Communication Channels

Feature in Issue 20-3 | Autumn 2008

Terry O’Donovan reports on the kunstenfestivaldesarts in Brussels, which in 2008 focused on language and cross-border dialogue.

For the past thirteen years, an arts event in Brussels has been exploring contemporary performance in diverse and exciting ways.

Kunstenfestivaldesarts is dedicated to new work (creations as they call them) by Dutch- and French-speaking artists from Belgium as well as Western and non-Western artists. Artistic director Christophe Slagmuylder passionately travels the world in search of inspiring performance art to bring back to Brussels for this three-week long festival which takes place in a plethora of venues around the city every May.

Now in his second year of directorship, Slagmuylder is committed to developing the work of innovative practitioners by commissioning many new works from artists with whom he has built relationships over years and years. Half of this year’s thirty productions were new works co-produced by the festival. In 2007, Korean artist Toshiki Okado impressed Slagmuylder so much with his piece Five Days in March that he asked the writer and theatre-maker to create a new work for this year which resulted in Freetime, a moving and enchanting exploration of character, productivity and narrative form. This is how Slagmuylder hopes to continue the development of his cutting-edge collection of works; by beginning dialogues between artists and audiences, and finding connections which may otherwise never have been found.

‘We can have a touring piece by The Wooster Group or ROSAS performing alongside artists’ second or third piece,’ he explains. ‘By watching new and old work side-by-side in a festival, an audience can begin to discuss the relationship between the artists, the forms they use, methods and themes. It opens up new conversations about art.’ The same dialogue arises between the participating artists, oftentimes with the result beginning inspiring collaborations. William Forsythe, who returned to the festival this year as a spectator, having performed his work here on numerous occasions, was so struck by Brazilian choreographer Bruno Beltrao that they are now discussing possible collaborations.

They are two choreographers that you wouldn’t necessarily put together on paper. Beltrao has been developing a rigorous and exhilarating body of choreographic work based on the world of street dance, with his contemporary dance and philosophy training helping him to deconstruct the world of hip-hop movement.

This year’s festival was concerned with language and communication across nationalities: a fitting theme in Brussels, the capital city in a country warring with language. Slagmuylder says he never chooses his themes in advance, instead he begins to programme and is led by the work which he chooses to find connections between them. This year’s opening came in the form of German composer-director Heiner Goebbels’ latest music theatre production Stifter’s Dinge in which there was no performers. Stifter’s Dinge centred on a post-human world, where language no longer mattered.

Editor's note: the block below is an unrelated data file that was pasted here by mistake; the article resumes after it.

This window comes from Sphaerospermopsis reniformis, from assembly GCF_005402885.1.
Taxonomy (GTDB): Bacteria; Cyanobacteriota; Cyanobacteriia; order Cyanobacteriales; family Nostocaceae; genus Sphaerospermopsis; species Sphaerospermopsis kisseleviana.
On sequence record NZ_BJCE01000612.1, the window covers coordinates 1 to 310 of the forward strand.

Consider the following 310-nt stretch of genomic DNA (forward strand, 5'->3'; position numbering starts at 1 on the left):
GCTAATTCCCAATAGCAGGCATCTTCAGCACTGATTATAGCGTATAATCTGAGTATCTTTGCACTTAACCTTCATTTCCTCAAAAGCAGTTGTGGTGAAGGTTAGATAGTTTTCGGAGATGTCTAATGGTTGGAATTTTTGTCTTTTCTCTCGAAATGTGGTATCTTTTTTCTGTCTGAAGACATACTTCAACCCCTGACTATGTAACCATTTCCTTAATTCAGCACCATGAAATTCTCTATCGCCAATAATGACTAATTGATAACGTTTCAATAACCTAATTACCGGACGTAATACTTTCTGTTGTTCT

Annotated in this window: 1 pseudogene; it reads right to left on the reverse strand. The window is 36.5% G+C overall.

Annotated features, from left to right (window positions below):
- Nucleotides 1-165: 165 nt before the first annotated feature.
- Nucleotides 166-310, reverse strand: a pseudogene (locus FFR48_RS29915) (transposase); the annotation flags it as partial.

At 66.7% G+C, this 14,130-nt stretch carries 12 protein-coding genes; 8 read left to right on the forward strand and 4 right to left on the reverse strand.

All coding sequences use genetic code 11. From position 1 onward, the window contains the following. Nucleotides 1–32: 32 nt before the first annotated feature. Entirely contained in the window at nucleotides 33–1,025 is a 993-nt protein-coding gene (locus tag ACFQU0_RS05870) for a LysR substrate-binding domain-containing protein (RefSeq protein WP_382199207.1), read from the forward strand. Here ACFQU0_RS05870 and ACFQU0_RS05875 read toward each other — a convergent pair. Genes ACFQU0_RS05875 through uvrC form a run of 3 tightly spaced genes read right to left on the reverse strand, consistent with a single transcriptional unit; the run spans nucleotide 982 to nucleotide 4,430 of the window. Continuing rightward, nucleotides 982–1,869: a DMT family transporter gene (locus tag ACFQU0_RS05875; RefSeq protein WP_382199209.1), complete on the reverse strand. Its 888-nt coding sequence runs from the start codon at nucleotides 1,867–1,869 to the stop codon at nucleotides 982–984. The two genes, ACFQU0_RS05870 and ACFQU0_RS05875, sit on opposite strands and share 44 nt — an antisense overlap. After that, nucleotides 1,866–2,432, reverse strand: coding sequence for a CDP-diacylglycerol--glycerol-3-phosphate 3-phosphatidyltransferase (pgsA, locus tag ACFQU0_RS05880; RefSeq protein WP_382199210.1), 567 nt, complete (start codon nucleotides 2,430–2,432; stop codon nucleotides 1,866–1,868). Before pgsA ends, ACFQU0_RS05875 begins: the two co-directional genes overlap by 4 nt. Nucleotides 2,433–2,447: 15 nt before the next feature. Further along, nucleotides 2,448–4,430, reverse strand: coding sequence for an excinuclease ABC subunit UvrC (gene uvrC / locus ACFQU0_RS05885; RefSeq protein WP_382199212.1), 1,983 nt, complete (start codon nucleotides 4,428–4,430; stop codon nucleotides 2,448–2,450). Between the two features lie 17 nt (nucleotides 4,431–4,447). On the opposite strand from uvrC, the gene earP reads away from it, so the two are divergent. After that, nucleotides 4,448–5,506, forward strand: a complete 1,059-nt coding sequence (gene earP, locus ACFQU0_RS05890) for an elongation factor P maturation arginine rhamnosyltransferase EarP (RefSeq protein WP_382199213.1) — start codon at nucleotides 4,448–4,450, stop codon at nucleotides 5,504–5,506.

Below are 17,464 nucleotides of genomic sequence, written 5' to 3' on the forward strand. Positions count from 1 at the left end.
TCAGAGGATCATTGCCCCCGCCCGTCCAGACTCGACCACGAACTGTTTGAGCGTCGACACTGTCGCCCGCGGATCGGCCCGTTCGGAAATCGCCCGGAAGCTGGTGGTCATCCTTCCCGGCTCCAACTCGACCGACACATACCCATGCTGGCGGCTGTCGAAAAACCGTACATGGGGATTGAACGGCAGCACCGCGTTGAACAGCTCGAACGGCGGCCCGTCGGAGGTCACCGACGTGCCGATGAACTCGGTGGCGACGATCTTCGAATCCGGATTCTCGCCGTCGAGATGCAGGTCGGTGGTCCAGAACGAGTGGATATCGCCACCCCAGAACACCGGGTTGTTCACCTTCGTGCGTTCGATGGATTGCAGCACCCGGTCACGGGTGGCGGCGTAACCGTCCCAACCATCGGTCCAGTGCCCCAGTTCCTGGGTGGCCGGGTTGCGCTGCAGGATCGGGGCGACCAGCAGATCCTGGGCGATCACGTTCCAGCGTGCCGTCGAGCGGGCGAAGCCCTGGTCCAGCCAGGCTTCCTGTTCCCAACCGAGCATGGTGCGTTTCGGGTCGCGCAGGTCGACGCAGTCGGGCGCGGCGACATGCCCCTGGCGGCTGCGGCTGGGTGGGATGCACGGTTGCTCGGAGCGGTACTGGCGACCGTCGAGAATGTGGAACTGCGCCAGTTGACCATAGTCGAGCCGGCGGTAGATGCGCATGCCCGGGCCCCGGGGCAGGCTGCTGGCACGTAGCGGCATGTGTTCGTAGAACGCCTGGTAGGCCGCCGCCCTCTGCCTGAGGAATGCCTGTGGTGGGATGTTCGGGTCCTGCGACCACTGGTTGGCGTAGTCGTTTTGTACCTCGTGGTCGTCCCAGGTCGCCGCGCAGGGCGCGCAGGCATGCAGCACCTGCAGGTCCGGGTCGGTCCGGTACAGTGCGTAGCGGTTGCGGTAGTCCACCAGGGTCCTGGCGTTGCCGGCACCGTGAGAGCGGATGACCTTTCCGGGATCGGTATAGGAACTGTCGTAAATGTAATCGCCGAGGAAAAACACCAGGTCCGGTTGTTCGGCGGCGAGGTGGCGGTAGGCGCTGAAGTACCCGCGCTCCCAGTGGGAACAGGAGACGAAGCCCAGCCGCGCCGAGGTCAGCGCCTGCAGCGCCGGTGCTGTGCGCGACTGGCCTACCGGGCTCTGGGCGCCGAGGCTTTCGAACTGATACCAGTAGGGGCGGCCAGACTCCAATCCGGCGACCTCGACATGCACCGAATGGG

Elsewhere, Michael Marmarinos’ Theseum Ensemble’s epic Dying as a Country is described as a performance for 999 people and a microphone and calls for 120 volunteer performers per show.

Other performances included William Yang’s China, choreographer Eszter Salamon with Les Ballets C de la B’s Christine de Smedt and Thomas Hauert / Xoo’s Accords. Central to the festival’s ethics is to provide a place for artists and audience to meet, which came this year in the form of the central venue of Beursshouwburg’s cafe. Stylist and costume designer Belgian Valentine Kempynck transformed the cafe into an evolving brainstorming session by covering all the tables in white paper and hanging pencils from the ceiling. As performances opened and closed the opinions and debates which they inspired were hung from the ceilings, with more scribbling of ideas materialising day by day. A similarly inventive way of evaluating and documenting the happenings throughout the three weeks was inviting American writer Tod Wodicka to comment on a weekly basis via a webcam. This culminated in a live debate hosted by the author supported by the performance bases of Brussels (all theatres, including the National Theatre keep the diary free for May and don’t charge for the use of their space). Kunstenfestivaldesarts is a truly inspiring event which connects contemporary performance to a varied range of audiences in inventive ways. As this year’s festival closed, Slagmuylder was revelling in the fact that they sold more than 20,000 more tickets that 2007. He has already confirmed commissions for 2012, is selecting the artists to commission based on this year’s events, and will soon start his work of travelling to the corners of the world to find the brave new art which defines his festival. He wants to uncover contemporary art in India and Mexico – head to Brussels next year to see what he’s found.

This article in the magazine

Issue 20-3
p. 28